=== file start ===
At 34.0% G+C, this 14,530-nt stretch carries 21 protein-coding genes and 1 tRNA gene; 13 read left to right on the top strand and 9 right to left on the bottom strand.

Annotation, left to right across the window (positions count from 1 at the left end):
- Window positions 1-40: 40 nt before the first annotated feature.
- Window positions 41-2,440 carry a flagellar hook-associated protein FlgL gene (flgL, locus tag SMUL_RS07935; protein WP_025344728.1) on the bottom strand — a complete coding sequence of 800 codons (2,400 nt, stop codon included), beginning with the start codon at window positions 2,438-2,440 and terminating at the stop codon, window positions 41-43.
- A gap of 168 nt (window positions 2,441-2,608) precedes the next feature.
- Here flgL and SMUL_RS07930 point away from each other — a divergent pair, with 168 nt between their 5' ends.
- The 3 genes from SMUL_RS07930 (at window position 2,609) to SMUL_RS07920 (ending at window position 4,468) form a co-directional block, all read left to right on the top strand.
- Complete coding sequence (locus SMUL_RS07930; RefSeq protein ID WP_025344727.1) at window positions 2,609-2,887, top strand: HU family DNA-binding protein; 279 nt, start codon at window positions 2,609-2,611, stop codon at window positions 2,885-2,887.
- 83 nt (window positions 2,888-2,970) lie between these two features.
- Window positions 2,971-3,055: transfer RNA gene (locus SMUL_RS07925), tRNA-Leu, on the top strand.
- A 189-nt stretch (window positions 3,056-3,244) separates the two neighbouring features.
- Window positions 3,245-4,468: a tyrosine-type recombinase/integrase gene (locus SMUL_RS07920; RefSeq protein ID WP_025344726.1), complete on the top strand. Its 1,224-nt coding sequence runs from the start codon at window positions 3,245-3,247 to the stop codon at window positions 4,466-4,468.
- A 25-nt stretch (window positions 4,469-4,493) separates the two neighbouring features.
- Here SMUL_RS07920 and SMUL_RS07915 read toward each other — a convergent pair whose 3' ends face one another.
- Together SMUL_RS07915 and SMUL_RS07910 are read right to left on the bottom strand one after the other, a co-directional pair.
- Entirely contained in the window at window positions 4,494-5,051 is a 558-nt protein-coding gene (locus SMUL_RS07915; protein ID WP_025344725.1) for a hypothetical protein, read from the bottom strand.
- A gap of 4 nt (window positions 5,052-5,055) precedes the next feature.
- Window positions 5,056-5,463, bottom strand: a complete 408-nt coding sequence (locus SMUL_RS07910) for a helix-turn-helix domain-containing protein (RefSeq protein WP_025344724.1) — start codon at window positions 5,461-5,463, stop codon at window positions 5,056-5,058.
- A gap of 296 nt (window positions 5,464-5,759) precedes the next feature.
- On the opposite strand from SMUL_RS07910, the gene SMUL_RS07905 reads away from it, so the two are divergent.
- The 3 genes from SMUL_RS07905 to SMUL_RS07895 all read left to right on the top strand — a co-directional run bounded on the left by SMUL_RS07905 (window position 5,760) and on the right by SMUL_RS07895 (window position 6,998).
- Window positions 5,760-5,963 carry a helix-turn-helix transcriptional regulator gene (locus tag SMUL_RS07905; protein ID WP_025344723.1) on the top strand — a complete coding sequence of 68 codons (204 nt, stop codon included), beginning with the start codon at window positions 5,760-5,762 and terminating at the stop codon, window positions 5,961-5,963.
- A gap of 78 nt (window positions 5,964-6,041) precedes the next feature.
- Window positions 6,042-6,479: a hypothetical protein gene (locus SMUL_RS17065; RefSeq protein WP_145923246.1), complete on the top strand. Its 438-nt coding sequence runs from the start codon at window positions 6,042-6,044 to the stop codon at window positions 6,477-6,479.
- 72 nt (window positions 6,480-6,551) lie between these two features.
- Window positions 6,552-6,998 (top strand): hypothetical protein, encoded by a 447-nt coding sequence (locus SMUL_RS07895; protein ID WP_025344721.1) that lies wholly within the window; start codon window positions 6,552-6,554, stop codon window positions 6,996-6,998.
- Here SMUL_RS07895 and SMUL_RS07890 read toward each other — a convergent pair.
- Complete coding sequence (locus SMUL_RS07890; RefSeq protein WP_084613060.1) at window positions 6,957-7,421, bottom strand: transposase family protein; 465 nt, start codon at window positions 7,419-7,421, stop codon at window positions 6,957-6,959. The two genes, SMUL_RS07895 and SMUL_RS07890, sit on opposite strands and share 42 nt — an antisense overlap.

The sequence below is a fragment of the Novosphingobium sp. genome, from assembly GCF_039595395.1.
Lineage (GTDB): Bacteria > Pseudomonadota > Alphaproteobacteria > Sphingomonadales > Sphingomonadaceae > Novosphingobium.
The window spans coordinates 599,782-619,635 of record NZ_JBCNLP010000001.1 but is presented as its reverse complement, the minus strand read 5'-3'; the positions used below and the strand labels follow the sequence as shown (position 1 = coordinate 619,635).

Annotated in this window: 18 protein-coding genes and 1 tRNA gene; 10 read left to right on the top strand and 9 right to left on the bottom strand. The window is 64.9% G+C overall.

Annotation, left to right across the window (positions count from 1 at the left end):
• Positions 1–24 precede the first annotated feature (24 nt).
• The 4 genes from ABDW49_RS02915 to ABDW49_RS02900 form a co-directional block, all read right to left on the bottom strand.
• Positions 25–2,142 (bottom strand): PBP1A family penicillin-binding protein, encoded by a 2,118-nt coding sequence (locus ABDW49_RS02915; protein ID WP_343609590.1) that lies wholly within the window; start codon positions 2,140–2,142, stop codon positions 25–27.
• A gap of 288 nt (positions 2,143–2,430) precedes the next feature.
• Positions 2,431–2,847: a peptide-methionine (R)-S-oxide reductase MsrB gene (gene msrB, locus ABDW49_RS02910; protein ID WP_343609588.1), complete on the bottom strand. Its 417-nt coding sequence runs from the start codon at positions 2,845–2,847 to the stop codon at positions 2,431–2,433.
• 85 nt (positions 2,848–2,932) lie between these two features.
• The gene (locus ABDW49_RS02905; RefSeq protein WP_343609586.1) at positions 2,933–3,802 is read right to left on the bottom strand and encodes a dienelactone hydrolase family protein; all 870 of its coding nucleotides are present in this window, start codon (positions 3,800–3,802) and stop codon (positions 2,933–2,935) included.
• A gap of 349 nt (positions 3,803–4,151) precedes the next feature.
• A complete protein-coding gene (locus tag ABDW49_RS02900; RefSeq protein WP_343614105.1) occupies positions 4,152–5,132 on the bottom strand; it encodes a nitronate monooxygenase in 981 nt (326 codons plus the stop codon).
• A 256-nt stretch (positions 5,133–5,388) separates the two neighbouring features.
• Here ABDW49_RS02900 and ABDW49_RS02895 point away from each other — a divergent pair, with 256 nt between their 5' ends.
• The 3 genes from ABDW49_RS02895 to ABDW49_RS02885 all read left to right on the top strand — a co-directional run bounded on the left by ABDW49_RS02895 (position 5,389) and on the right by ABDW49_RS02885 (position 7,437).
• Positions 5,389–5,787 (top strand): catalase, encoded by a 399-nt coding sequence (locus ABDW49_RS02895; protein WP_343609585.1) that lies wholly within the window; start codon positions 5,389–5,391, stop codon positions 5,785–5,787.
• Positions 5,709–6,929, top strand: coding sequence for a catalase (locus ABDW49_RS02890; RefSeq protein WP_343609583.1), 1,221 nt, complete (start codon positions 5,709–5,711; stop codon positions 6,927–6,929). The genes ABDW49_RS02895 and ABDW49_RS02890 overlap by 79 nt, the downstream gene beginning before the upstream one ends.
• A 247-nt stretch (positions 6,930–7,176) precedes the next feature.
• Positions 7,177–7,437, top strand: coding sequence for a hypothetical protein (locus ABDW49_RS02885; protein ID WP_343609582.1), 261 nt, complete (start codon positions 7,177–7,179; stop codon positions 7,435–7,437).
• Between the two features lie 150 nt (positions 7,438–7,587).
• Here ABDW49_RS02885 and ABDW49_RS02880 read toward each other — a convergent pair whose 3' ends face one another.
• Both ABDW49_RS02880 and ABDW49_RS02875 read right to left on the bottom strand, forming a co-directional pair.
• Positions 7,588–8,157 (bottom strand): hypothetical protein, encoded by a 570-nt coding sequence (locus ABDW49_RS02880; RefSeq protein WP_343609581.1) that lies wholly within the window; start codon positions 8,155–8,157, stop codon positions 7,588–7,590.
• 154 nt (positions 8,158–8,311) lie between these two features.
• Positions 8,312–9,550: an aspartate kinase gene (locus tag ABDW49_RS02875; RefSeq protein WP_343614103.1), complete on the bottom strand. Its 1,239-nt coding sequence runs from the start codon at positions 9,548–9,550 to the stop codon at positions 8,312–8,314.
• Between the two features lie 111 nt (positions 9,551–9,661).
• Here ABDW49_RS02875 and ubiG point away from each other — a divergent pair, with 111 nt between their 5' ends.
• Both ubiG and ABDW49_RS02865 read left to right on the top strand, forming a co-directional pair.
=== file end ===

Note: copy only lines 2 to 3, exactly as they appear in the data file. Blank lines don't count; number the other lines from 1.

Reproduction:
Annotation, left to right across the window (positions count from 1 at the left end):
- Window positions 1-40: 40 nt before the first annotated feature.